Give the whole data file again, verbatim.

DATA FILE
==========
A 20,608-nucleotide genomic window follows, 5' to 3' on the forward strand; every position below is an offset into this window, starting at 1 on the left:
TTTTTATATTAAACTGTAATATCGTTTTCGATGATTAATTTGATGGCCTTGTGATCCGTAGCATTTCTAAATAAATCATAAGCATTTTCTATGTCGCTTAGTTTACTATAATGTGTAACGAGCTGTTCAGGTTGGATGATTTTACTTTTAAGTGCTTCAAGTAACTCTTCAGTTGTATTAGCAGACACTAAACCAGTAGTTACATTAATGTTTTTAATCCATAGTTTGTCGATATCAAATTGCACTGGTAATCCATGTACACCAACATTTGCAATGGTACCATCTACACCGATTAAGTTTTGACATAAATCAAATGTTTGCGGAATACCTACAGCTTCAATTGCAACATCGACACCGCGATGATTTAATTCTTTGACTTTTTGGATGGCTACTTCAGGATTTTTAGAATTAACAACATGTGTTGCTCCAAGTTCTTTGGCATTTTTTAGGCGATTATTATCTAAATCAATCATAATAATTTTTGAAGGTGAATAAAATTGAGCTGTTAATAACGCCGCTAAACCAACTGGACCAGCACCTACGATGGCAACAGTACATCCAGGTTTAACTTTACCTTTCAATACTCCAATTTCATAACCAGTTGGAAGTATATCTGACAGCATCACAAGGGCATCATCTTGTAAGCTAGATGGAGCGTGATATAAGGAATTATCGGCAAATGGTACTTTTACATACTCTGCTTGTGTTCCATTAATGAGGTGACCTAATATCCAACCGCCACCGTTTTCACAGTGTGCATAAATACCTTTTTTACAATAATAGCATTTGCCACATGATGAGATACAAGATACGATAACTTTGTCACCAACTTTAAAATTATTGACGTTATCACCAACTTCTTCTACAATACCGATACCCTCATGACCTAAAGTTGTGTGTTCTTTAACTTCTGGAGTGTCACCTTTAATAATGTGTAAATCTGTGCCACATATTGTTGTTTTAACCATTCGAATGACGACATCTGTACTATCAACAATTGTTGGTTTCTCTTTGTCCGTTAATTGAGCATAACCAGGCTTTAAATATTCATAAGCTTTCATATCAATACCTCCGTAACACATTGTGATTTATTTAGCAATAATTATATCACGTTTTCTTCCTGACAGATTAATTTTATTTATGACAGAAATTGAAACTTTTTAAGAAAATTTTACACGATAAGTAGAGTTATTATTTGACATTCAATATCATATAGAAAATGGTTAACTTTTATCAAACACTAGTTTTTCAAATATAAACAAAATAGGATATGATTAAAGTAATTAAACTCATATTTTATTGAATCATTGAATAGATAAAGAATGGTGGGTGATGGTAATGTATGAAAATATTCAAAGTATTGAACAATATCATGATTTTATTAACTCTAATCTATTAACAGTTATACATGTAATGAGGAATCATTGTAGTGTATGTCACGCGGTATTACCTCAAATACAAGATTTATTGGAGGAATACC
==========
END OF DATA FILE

A 20,608-nucleotide genomic window follows, 5' to 3' on the forward strand; every position below is an offset into this window, starting at 1 on the left:
TTTTTATATTAAACTGTAATATCGTTTTCGATGATTAATTTGATGGCCTTGTGATCCGTAGCATTTCTAAATAAATCATAAGCATTTTCTATGTCGCTTAGTTTACTATAATGTGTAACGAGCTGTTCAGGTTGGATGATTTTACTTTTAAGTGCTTCAAGTAACTCTTCAGTTGTATTAGCAGACACTAAACCAGTAGTTACATTAATGTTTTTAATCCATAGTTTGTCGATATCAAATTGCACTGGTAATCCATGTACACCAACATTTGCAATGGTACCATCTACACCGATTAAGTTTTGACATAAATCAAATGTTTGCGGAATACCTACAGCTTCAATTGCAACATCGACACCGCGATGATTTAATTCTTTGACTTTTTGGATGGCTACTTCAGGATTTTTAGAATTAACAACATGTGTTGCTCCAAGTTCTTTGGCATTTTTTAGGCGATTATTATCTAAATCAATCATAATAATTTTTGAAGGTGAATAAAATTGAGCTGTTAATAACGCCGCTAAACCAACTGGACCAGCACCTACGATGGCAACAGTACATCCAGGTTTAACTTTACCTTTCAATACTCCAATTTCATAACCAGTTGGAAGTATATCTGACAGCATCACAAGGGCATCATCTTGTAAGCTAGATGGAGCGTGATATAAGGAATTATCGGCAAATGGTACTTTTACATACTCTGCTTGTGTTCCATTAATGAGGTGACCTAATATCCAACCGCCACCGTTTTCACAGTGTGCATAAATACCTTTTTTACAATAATAGCATTTGCCACATGATGAGATACAAGATACGATAACTTTGTCACCAACTTTAAAATTATTGACGTTATCACCAACTTCTTCTACAATACCGATACCCTCATGACCTAAAGTTGTGTGTTCTTTAACTTCTGGAGTGTCACCTTTAATAATGTGTAAATCTGTGCCACATATTGTTGTTTTAACCATTCGAATGACGACATCTGTACTATCAACAATTGTTGGTTTCTCTTTGTCCGTTAATTGAGCATAACCAGGCTTTAAATATTCATAAGCTTTCATATCAATACCTCCGTAACACATTGTGATTTATTTAGCAATAATTATATCACGTTTTCTTCCTGACAGATTAATTTTATTTATGACAGAAATTGAAACTTTTTAAGAAAATTTTACACGATAAGTAGAGTTATTATTTGACATTCAATATCATATAGAAAATGGTTAACTTTTATCAAACACTAGTTTTTCAAATATAAACAAAATAGGATATGATTAAAGTAATTAAACTCATATTTTATTGAATCATTGAATAGATAAAGAATGGTGGGTGATGGTAATGTATGAAAATATTCAAAGTATTGAACAATATCATGATTTTATTAACTCTAATCTATTAACAGTTATACATGTAATGAGGAATCATTGTAGTGTATGTCACGCGGTATTACCTCAAATACAAGATTTATTGGAGGAATACC